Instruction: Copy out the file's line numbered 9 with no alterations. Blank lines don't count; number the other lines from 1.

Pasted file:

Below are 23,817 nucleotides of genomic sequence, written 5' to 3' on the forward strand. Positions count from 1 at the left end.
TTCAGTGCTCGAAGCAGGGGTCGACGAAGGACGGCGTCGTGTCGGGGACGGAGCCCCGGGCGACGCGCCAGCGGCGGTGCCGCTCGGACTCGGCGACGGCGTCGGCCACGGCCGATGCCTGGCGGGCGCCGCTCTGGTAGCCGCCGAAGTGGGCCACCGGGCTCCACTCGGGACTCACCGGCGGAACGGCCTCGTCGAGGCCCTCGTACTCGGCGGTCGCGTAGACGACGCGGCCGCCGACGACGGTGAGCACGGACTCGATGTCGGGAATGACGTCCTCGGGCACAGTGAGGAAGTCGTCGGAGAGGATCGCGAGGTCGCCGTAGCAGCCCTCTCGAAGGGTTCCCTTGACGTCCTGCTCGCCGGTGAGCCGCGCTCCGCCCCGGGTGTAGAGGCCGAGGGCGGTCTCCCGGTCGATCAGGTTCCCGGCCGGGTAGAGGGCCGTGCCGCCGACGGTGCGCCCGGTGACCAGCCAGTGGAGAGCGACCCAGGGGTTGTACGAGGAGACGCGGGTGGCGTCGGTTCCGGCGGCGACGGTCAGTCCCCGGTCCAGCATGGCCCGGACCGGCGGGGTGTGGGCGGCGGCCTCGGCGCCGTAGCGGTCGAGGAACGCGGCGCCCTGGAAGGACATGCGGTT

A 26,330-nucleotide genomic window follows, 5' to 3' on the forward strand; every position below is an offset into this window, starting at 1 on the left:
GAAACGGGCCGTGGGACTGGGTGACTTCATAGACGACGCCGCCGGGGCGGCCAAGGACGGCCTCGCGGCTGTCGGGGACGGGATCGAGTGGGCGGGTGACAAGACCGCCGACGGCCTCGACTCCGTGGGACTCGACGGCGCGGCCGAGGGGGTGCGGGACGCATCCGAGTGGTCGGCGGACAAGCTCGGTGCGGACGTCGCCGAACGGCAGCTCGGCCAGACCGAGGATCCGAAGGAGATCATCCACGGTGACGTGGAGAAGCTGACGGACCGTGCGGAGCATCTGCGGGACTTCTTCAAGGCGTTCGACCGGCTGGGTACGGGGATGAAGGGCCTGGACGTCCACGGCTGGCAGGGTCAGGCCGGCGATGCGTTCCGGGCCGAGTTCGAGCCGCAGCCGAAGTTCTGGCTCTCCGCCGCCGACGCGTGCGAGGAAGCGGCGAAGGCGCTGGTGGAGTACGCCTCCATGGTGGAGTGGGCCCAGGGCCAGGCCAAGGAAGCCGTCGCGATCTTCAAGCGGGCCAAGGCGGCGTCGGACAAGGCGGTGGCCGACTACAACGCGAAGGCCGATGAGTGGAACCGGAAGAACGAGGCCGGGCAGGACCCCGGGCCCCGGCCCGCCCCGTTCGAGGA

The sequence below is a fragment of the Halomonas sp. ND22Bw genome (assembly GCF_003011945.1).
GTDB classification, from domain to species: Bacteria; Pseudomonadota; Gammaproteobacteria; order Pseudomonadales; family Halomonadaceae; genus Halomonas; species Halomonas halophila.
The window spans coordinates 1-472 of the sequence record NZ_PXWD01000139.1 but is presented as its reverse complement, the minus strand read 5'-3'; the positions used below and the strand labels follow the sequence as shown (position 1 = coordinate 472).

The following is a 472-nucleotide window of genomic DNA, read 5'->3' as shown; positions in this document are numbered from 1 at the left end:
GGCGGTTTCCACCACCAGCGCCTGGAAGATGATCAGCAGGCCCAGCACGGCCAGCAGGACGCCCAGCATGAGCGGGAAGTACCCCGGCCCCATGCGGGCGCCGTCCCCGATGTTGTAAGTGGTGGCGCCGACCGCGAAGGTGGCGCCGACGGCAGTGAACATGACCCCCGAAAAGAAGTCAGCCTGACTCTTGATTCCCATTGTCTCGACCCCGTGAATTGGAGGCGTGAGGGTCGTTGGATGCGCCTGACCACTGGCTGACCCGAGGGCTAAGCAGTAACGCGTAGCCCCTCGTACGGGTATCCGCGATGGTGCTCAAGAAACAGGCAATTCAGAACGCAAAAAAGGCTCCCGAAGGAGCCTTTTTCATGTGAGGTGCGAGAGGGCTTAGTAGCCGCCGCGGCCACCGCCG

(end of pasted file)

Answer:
GGCGGTTTCCACCACCAGCGCCTGGAAGATGATCAGCAGGCCCAGCACGGCCAGCAGGACGCCCAGCATGAGCGGGAAGTACCCCGGCCCCATGCGGGCGCCGTCCCCGATGTTGTAAGTGGTGGCGCCGACCGCGAAGGTGGCGCCGACGGCAGTGAACATGACCCCCGAAAAGAAGTCAGCCTGACTCTTGATTCCCATTGTCTCGACCCCGTGAATTGGAGGCGTGAGGGTCGTTGGATGCGCCTGACCACTGGCTGACCCGAGGGCTAAGCAGTAACGCGTAGCCCCTCGTACGGGTATCCGCGATGGTGCTCAAGAAACAGGCAATTCAGAACGCAAAAAAGGCTCCCGAAGGAGCCTTTTTCATGTGAGGTGCGAGAGGGCTTAGTAGCCGCCGCGGCCACCGCCG